Northstar Café serves breakfast, lunch, dinner and weekend brunch. Menu items are made using locally grown, organic and artisan foods. In the morning, there are items like smoothie bowls, sweet potato hash, mushroom frittatas, ricotta pancakes and biscuits and sausage gravy. The lunch/dinner menu offers fresh and creative salads, burgers made with Niman Ranch beef, brick oven pizzas and a grilled fish sandwich. To start, there’s the popular pimento cheese dip. And to drink, there’s beer, wine and cocktails.

Employees enjoy some of the best perks in the business, including free meals, health benefits, paid vacations and even sabbaticals.

Check out the announcement video below:

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Monday, July 19, 2021

Soho in Ohio City to Reopen for Dine-In Service Thursday July 22

Posted By on Mon, Jul 19, 2021 at 3:50 PM

Soho in Ohio City to reopen for dine-in service for the first time in 16 months. - SCENE ARCHIVES
  • Scene Archives
  • Soho in Ohio City to reopen for dine-in service for the first time in 16 months.

It has been 16 months since the last customer dined inside SoHo Chicken + Whiskey (1899 W. 25th St., 216-298-9090) in Ohio City. The restaurant, opened by Nolan Konkoski and Molly Smith in 2011, was closed entirely between March and November of 2020, when the space reopened as a pick-up-only concept dubbed Chicken Run. Now, the owners will be retiring Chicken Run after eight months in order to resume – at long last – full-service dining.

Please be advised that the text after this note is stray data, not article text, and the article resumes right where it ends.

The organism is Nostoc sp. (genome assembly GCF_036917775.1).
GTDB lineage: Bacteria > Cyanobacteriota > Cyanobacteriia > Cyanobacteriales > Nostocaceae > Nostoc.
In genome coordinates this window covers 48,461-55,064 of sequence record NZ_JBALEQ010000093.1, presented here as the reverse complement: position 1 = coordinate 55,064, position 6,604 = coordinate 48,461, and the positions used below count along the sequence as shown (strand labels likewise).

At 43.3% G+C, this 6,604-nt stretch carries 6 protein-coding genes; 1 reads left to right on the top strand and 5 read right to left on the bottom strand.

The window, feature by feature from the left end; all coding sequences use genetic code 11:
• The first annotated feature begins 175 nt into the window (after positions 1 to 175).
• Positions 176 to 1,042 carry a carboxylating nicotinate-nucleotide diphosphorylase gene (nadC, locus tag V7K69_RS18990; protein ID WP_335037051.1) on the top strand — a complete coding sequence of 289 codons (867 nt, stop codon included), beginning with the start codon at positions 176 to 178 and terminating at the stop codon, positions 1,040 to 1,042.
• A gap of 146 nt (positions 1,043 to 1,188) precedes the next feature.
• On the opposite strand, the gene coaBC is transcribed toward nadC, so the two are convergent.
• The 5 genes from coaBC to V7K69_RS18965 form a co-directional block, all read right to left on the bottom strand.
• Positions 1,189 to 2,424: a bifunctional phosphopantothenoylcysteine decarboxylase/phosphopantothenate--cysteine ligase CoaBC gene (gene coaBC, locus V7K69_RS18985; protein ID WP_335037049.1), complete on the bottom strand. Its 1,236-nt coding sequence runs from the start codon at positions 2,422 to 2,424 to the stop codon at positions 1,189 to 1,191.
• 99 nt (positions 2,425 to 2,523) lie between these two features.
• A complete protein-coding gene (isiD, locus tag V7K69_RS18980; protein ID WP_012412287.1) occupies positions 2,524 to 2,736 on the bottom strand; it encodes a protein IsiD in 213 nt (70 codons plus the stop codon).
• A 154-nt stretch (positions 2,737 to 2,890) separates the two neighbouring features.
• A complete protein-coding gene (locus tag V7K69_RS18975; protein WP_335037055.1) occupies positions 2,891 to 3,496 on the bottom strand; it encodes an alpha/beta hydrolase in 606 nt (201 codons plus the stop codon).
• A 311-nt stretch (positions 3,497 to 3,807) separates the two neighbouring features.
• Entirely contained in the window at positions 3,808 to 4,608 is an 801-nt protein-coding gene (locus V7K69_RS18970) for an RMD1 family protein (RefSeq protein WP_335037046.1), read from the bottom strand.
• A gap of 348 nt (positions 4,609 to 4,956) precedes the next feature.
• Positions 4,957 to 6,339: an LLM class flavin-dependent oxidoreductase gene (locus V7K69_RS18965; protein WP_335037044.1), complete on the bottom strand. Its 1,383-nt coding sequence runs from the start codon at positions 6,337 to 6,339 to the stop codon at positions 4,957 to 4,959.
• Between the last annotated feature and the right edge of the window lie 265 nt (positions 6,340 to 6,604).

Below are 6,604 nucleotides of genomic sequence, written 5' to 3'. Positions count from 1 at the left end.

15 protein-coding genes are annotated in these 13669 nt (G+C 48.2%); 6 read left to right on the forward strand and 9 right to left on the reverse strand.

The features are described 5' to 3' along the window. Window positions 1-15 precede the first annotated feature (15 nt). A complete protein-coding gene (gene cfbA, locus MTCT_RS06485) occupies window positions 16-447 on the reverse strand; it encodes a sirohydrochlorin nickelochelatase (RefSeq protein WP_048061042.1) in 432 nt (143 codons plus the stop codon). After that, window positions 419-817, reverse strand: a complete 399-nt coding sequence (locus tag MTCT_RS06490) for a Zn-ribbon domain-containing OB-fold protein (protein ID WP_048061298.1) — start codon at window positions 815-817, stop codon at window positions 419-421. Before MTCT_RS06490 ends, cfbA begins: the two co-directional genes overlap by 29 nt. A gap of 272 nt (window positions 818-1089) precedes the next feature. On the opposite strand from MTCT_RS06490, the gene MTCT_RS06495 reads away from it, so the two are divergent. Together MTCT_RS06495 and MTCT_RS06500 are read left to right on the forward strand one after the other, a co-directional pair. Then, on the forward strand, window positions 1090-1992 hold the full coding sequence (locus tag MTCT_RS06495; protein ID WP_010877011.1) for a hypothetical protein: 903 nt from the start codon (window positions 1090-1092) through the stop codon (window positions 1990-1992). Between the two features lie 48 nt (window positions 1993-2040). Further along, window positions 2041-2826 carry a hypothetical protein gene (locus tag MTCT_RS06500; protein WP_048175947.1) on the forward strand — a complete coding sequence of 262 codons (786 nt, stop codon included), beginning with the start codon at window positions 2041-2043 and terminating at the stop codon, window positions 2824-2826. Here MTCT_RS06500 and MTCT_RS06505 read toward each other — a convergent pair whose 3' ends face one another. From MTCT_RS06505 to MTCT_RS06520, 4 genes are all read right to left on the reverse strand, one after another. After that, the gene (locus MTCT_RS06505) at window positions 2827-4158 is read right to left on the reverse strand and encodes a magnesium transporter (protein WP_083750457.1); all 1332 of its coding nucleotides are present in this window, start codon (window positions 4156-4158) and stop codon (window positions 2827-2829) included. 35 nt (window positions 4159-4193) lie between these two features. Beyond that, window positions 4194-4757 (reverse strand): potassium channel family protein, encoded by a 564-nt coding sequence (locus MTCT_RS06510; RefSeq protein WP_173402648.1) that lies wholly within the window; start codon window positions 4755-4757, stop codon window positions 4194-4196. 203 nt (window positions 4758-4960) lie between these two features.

“It seems like it’s time – or maybe even past time,” Konkoski says. “Things started moving really, really quick a few months ago – faster than we thought – and we were like, we better get our act together. Everybody else is open and busy and we’re feeling like we’re missing the party.”

Had it not been for the success of Chicken Run, which featured Soho's signature "fried chicken and fixins" combined with salads and sandwiches, Soho might not have returned at all, adds Konkoski.

“Chicken run was a great temporary solution for what we were going through and it definitely helped us keep our employees employed and make some revenue,” he explains. “It wasn’t the best case scenario by any stretch of the imagination, but it worked for us and allowed us to survive 16 months. But we pride ourselves on hospitality and customer experience and passing food through a window is hard to recreate that if you can at all.”